Plastic free month

There’s a plastic-free month (July), tips like 100 steps to a plastic-free life, and the willingness of many to reduce plastic. The plastic we use today derives from natural oil or gas, which is refined and heated called “cracking” and then turned into ethylene and propylene. It takes 450 years on average to decompose these materials.

Some neglectable quantities are produced from plant-based oils. There’s also recycled plastic, i.e. rPET, when we reuse some of the old material.

The annual global plastic production has doubled within the last 20 years from 200 million metric tons in 2002 to 367 Mio tons in 2020 (statistica.com). That very suitable material that functions for almost everything in life has become a problem since we realized it manifests itself not only where we put it. We find plastic today in our food (i.e., Fish), oceans, soil, human bodies, and animals. We know that a significant part of microplastic is tire wear particles, next to all the packaging bags, foils, etc. But another major producer of microplastic is the retail community with all our clothes.

Workwear Is a Heavy User of Plastic

We consciously decided to go plastic-free. Knowing that our customers today mostly only know workwear made of at least 30 % plastic, mostly 50-75%. Workwear requires special features like abrasion resistance, higher stability, and frequent washing cycles. We know this ourselves since we used workwear every day for a long time. Not too long ago, there used to be times when workwear was made of plant-based fibers only, the same as our jeans. So we went back to our roots and evaluated all plant-based materials available for the mass market today.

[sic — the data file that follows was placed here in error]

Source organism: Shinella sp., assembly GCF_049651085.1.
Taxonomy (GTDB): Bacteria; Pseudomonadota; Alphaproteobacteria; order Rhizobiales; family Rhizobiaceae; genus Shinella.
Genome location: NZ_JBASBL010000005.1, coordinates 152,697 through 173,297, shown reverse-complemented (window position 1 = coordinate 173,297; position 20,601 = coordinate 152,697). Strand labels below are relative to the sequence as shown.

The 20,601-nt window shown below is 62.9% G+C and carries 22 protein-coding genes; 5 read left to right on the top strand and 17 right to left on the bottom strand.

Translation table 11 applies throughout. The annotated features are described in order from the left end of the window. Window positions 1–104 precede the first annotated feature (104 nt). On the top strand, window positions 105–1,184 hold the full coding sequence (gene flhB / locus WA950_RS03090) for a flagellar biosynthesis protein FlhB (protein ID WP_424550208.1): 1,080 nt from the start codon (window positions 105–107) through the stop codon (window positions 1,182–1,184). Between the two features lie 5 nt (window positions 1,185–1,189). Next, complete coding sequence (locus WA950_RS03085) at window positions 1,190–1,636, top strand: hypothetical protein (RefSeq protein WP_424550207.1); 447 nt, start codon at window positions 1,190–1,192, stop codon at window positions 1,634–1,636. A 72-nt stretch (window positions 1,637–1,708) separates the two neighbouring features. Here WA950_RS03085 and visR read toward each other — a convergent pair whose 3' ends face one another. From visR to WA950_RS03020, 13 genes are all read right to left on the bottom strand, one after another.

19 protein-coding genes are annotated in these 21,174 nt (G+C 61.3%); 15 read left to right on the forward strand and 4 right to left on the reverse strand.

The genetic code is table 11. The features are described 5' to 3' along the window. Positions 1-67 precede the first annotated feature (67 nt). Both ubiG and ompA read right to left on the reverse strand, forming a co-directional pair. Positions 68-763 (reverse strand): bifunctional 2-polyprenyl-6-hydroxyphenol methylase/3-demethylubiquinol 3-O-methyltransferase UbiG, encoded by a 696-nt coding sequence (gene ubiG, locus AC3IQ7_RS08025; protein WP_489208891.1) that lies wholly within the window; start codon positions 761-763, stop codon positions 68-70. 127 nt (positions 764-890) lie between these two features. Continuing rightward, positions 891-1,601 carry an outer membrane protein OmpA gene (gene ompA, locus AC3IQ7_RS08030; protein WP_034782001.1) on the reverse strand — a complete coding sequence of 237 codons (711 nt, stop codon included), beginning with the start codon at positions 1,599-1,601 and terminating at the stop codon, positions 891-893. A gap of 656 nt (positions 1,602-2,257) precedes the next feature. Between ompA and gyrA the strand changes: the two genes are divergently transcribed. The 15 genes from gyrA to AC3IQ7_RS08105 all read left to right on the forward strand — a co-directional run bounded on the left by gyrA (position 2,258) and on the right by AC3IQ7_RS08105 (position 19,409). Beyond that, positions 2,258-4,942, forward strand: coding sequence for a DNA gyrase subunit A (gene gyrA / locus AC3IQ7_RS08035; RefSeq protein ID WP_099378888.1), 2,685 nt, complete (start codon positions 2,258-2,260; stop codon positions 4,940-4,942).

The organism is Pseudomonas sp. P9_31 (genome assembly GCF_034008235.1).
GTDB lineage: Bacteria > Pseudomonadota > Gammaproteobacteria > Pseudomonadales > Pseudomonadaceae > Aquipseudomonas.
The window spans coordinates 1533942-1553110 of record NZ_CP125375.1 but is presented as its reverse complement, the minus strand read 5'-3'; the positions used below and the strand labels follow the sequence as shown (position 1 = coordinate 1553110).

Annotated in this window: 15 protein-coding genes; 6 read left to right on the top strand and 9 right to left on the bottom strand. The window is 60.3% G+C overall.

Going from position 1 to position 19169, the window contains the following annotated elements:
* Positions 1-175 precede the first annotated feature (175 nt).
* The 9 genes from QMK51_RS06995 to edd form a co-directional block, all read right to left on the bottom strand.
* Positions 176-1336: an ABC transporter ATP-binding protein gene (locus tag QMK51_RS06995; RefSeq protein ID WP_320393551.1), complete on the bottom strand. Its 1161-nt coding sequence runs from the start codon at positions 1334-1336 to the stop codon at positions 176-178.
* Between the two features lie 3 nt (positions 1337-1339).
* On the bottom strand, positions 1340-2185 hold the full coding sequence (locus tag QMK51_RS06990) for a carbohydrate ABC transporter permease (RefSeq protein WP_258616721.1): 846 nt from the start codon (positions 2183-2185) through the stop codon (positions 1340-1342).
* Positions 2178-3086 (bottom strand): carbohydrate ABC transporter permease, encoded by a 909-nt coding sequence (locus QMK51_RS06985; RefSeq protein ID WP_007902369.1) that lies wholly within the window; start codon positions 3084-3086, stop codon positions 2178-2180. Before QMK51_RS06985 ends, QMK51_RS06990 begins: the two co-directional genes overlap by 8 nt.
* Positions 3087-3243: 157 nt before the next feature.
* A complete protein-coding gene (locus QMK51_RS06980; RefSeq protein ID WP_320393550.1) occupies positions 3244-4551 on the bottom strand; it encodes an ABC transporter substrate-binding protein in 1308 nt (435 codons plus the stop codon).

Plant Based Material Is One Solution for Clothes

Hemp is the material of choice, as it used to be the standard for ropes, sails, and cloth. It was banned 1920 in many parts of the world, starting with campaigns in the US due to cannabis restrictions and other lobbyism. These bans partly still exist, neglecting that cannabis Sativa, industrial hemp, is very different from the THC-rich hemp plants. We decided on a solid canvas fabric made of organic hemp and organic cotton. We’ve tested the material a lot and are happy with its robustness, comfort, and heat compensating character.

enywear and Plastic

We still use plastic parts. We found limitations with zippers, and velcro. For zippers, the industry is testing with recycled PET from bottles and plant-based plastic (YKK). Together with our suppliers, we will keep developing these parts with the target of a fully 100% plastic-free garment.

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